In Apr. 12 issue, Russell County News
By Derek Aaron
Russell County News Editor
Have you ever heard the old adage that “a person can do only so much?” This week’s ‘Russell County Hero’ H.M. Bottom defies just that.
At age 68, Bottom is the Russell Springs Volunteer Fire Department Chief, the county’s emergency management director and solid waste coordinator as well as the county’s PRIDE coordinator.
He has more on his plate than most could handle, but says he enjoys his vast range of jobs and even considers them more of a hobby than actual work.
“I look forward to Monday mornings,” he said.
His grandson, Jason Foley, 24, brought Bottom to our attention for this week’s “Russell County Hero.”
“For me, he has been one of the most influential people in my life,” he said. “I can always go to him for advice when I need it.”
Foley said his “pa” always has a positive outlook on life and never sees anything bad in any situation.
“He’s been a great role model for me and his dedication to this county has been unbelievable,” he said. “He continues to do it because he wants to help people. He lives for that.
Bottom has been an emergency services worker and volunteer in this county for more than 40 years and does not want to slow up anytime soon.
He decided early in his life that he wanted to serve Russell County through emergency services.
“In the early 70’s, we decided that we had a need for a rescue squad,” he said. “We had several people drown and we didn’t have the resources to try to recover the bodies so a group got together and established the rescue squad.”
He said the group had nowhere else to meet but a garage in Jamestown. It was a year later that the funeral homes got out of the ambulance service business, due to various regulations.
Then, some of the same group with the rescue squad decided to take over the ambulance service in the county on a volunteer basis.
Bottom said this was before the county had a hospital and all runs were made to either the Columbia or Somerset hospitals.
He spent nine years as an EMT and supervisor with the ambulance service through the 70’s.
It was also during this time, April 17, 1975 to be exact, when Bottom was sworn in as fire chief in Russell Springs, a title he still holds today.
Soon, Bottom again saw the need for an upgrade as his firefighters were using everyday hand tools for auto extrication.
“An accident with two fatalities changed that course,” he said. “One of those was a youth in the community and we realized there was a need for a ‘Jaws of Life’ in the county.”
After the deadly wreck, it took only three months in 1980 to raise the $5,500 to purchase a “Jaws of Life” The equipment would be used around the entire county until other departments could purchase their own.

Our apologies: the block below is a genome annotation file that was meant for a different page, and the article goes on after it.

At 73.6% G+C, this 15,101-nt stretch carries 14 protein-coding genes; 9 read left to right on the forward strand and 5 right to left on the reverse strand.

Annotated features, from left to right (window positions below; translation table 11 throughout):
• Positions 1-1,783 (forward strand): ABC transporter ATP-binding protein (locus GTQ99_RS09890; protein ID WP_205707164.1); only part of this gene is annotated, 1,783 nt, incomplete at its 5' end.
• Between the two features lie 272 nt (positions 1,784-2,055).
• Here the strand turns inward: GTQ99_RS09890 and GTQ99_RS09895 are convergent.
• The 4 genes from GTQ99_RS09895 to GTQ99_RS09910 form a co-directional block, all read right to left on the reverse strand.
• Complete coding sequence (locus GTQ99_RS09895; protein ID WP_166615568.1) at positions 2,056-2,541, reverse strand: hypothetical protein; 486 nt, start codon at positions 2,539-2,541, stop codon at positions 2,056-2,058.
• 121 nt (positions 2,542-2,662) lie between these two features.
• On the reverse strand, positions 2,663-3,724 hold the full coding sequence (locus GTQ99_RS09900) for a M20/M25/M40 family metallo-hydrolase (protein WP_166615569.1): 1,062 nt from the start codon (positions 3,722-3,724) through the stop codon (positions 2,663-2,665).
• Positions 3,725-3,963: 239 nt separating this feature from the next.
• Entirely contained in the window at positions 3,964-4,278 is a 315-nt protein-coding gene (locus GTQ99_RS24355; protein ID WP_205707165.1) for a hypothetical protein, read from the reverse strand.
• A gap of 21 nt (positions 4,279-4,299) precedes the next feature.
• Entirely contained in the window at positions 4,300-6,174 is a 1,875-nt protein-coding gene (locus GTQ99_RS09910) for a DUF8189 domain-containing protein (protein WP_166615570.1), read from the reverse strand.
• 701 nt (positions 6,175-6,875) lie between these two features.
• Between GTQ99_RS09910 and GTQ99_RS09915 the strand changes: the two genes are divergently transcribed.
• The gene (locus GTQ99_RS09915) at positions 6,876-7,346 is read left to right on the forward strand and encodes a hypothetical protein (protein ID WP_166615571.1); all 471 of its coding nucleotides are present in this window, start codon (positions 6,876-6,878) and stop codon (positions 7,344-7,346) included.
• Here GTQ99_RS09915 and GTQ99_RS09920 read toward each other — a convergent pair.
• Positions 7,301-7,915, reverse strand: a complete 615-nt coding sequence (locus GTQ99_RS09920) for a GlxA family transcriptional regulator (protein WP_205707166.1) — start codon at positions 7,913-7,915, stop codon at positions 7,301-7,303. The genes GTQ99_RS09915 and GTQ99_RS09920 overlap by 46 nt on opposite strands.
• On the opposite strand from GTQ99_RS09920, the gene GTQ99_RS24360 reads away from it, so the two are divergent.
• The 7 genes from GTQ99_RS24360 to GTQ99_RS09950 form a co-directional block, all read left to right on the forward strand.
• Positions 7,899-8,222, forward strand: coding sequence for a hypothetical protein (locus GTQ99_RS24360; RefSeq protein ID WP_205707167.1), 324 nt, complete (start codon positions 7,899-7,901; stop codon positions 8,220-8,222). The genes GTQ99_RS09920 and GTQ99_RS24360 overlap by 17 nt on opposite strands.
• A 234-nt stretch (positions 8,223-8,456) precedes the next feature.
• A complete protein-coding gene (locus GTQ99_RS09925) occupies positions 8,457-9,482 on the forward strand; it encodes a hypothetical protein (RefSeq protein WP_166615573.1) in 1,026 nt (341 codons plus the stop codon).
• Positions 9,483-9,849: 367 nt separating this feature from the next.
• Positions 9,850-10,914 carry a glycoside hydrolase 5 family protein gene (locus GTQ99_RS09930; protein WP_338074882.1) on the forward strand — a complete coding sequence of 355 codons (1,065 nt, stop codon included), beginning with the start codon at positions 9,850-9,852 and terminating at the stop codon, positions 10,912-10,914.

Aside from his work in the field, Bottom also got the fire department involved in the Crusade for Children program in 1970 which in turn helped many kids in the county’s school system over the years, he said.
“The challenge we had back then was trying to do something with so few resources,” he said. “Emergency services have a fairly large turnover because people get tired of it but I haven’t reached that point yet. I love it.”
In 1994, Bottom became the county’s emergency management director under former Judge-Executive Charles Smith and in 2001 he became solid waste coordinator for the county.
That same year he retired as utilities supervisor from the city of Russell Springs, but Bottom’s workload actually increased as he took several part-time jobs with the county.
“It’s what keeps me going,” he said. “Sometimes things kind of pile up on you but I enjoy it and try to stay on top of things.”
He also said he was past master of Russell Springs Lodge #941. He has been involved with the lodge since he was 21 years old.
When Bottom graduated high school in Russell County, he moved to Louisville for three years, his only time away from Russell County, and worked in heavy construction with McAlpine Locks and Dam, a series of locks and a hydroelectric dam at the Falls of the Ohio. He returned to his roots to start and raise a family and a big family man he is.
He has six sisters, Carolyn Bottom, Brenda Holt, Mary Ann Rubarts, Maxine Clayton, Betty Foley and Olena Akers, and one brother, Lymon Bottom.
He married the former Sue Turner and has three daughters of his own, Kelley Wright, Kim Foley and Kathy Johnson, all of whom live in Russell County and are very successful in their own right.
“The one regret I have is that I was forced to miss out on some of the girl’s birthdays, Thanksgivings and Christmases because of a fire or drowning,” he said.
He said although his jobs aren’t exactly convenient, his family understands that and respects what he does.
“Those are my hobbies,” he said. “I just enjoy emergency services because I’ve been in it most all my life.”
Bottom lost his father at age six in a truck accident and says it was hard growing up without that figure, but that his large family helped to cope with the loss.
He has five grand children, Jason Foley, Megan Foley, Kara Luttrell, Tanner Wright and Macy Wright as well as two great-grandchildren, Jasmine and Luke Luttrell.
“I try not to miss any of the events that the girls or the grandkids were ever involved in,” he said. “Sue and the girls have really supported me in all that I have chosen to do, they really have.”
“In emergency work, you can hardly make it without the support of your family because it is so demanding and takes a lot of your time,” he said.
He said his three girls all grew up around emergency services and enjoyed the various fundraisers that were held to purchase new equipment for the services.
He said his most cherished moments were when people would come up to him and thank him for something he had done for them in the past.
“I sometimes don’t remember them, but they remember me and what I’ve done for them and that’s special,” he said. “Helping people makes it all worthwhile.”